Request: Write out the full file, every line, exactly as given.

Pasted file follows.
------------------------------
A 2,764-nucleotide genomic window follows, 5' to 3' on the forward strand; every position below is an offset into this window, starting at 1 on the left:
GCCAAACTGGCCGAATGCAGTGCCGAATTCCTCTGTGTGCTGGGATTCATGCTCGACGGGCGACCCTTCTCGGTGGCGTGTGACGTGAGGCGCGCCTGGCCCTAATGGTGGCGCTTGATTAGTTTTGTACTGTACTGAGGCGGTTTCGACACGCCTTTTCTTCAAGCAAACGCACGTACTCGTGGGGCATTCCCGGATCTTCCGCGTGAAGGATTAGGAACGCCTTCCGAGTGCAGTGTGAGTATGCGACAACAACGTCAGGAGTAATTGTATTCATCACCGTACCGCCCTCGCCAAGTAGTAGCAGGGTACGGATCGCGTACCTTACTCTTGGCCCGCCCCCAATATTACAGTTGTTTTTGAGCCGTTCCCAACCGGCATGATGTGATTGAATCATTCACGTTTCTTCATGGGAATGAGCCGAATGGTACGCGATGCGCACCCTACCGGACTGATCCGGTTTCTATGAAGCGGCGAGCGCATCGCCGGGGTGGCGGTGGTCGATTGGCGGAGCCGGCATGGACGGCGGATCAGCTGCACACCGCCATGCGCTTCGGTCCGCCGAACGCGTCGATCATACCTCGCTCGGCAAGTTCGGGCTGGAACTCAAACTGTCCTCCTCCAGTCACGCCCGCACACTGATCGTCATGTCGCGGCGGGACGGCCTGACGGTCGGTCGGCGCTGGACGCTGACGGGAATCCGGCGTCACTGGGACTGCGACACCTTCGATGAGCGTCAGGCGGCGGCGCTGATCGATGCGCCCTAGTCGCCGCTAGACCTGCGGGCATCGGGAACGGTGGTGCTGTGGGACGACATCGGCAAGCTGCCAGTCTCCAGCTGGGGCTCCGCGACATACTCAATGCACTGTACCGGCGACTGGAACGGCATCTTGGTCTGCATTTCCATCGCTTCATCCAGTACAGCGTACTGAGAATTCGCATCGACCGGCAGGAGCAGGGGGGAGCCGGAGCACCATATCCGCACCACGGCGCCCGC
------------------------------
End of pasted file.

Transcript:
A 2,764-nucleotide genomic window follows, 5' to 3' on the forward strand; every position below is an offset into this window, starting at 1 on the left:
GCCAAACTGGCCGAATGCAGTGCCGAATTCCTCTGTGTGCTGGGATTCATGCTCGACGGGCGACCCTTCTCGGTGGCGTGTGACGTGAGGCGCGCCTGGCCCTAATGGTGGCGCTTGATTAGTTTTGTACTGTACTGAGGCGGTTTCGACACGCCTTTTCTTCAAGCAAACGCACGTACTCGTGGGGCATTCCCGGATCTTCCGCGTGAAGGATTAGGAACGCCTTCCGAGTGCAGTGTGAGTATGCGACAACAACGTCAGGAGTAATTGTATTCATCACCGTACCGCCCTCGCCAAGTAGTAGCAGGGTACGGATCGCGTACCTTACTCTTGGCCCGCCCCCAATATTACAGTTGTTTTTGAGCCGTTCCCAACCGGCATGATGTGATTGAATCATTCACGTTTCTTCATGGGAATGAGCCGAATGGTACGCGATGCGCACCCTACCGGACTGATCCGGTTTCTATGAAGCGGCGAGCGCATCGCCGGGGTGGCGGTGGTCGATTGGCGGAGCCGGCATGGACGGCGGATCAGCTGCACACCGCCATGCGCTTCGGTCCGCCGAACGCGTCGATCATACCTCGCTCGGCAAGTTCGGGCTGGAACTCAAACTGTCCTCCTCCAGTCACGCCCGCACACTGATCGTCATGTCGCGGCGGGACGGCCTGACGGTCGGTCGGCGCTGGACGCTGACGGGAATCCGGCGTCACTGGGACTGCGACACCTTCGATGAGCGTCAGGCGGCGGCGCTGATCGATGCGCCCTAGTCGCCGCTAGACCTGCGGGCATCGGGAACGGTGGTGCTGTGGGACGACATCGGCAAGCTGCCAGTCTCCAGCTGGGGCTCCGCGACATACTCAATGCACTGTACCGGCGACTGGAACGGCATCTTGGTCTGCATTTCCATCGCTTCATCCAGTACAGCGTACTGAGAATTCGCATCGACCGGCAGGAGCAGGGGGGAGCCGGAGCACCATATCCGCACCACGGCGCCCGC